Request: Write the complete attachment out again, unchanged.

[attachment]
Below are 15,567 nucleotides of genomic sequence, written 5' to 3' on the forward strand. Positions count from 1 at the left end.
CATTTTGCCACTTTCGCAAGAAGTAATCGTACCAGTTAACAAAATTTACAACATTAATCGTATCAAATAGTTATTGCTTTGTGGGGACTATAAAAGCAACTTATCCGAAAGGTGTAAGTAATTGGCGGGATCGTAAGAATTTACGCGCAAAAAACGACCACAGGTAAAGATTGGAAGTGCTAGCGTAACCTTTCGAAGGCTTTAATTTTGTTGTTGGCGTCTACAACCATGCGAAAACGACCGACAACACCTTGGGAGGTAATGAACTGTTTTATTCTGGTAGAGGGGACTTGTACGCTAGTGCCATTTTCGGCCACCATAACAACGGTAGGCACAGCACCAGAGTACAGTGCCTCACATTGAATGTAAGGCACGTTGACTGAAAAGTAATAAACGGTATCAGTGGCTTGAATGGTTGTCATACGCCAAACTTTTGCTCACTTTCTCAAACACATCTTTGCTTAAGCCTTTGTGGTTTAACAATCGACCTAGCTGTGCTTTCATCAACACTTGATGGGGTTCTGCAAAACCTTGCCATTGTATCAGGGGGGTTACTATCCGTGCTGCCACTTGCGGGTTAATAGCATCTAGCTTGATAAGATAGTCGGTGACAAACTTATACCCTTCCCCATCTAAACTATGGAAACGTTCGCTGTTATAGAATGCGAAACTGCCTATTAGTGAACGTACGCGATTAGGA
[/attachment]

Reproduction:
Below are 15,567 nucleotides of genomic sequence, written 5' to 3' on the forward strand. Positions count from 1 at the left end.
CATTTTGCCACTTTCGCAAGAAGTAATCGTACCAGTTAACAAAATTTACAACATTAATCGTATCAAATAGTTATTGCTTTGTGGGGACTATAAAAGCAACTTATCCGAAAGGTGTAAGTAATTGGCGGGATCGTAAGAATTTACGCGCAAAAAACGACCACAGGTAAAGATTGGAAGTGCTAGCGTAACCTTTCGAAGGCTTTAATTTTGTTGTTGGCGTCTACAACCATGCGAAAACGACCGACAACACCTTGGGAGGTAATGAACTGTTTTATTCTGGTAGAGGGGACTTGTACGCTAGTGCCATTTTCGGCCACCATAACAACGGTAGGCACAGCACCAGAGTACAGTGCCTCACATTGAATGTAAGGCACGTTGACTGAAAAGTAATAAACGGTATCAGTGGCTTGAATGGTTGTCATACGCCAAACTTTTGCTCACTTTCTCAAACACATCTTTGCTTAAGCCTTTGTGGTTTAACAATCGACCTAGCTGTGCTTTCATCAACACTTGATGGGGTTCTGCAAAACCTTGCCATTGTATCAGGGGGGTTACTATCCGTGCTGCCACTTGCGGGTTAATAGCATCTAGCTTGATAAGATAGTCGGTGACAAACTTATACCCTTCCCCATCTAAACTATGGAAACGTTCGCTGTTATAGAATGCGAAACTGCCTATTAGTGAACGTACGCGATTAGGA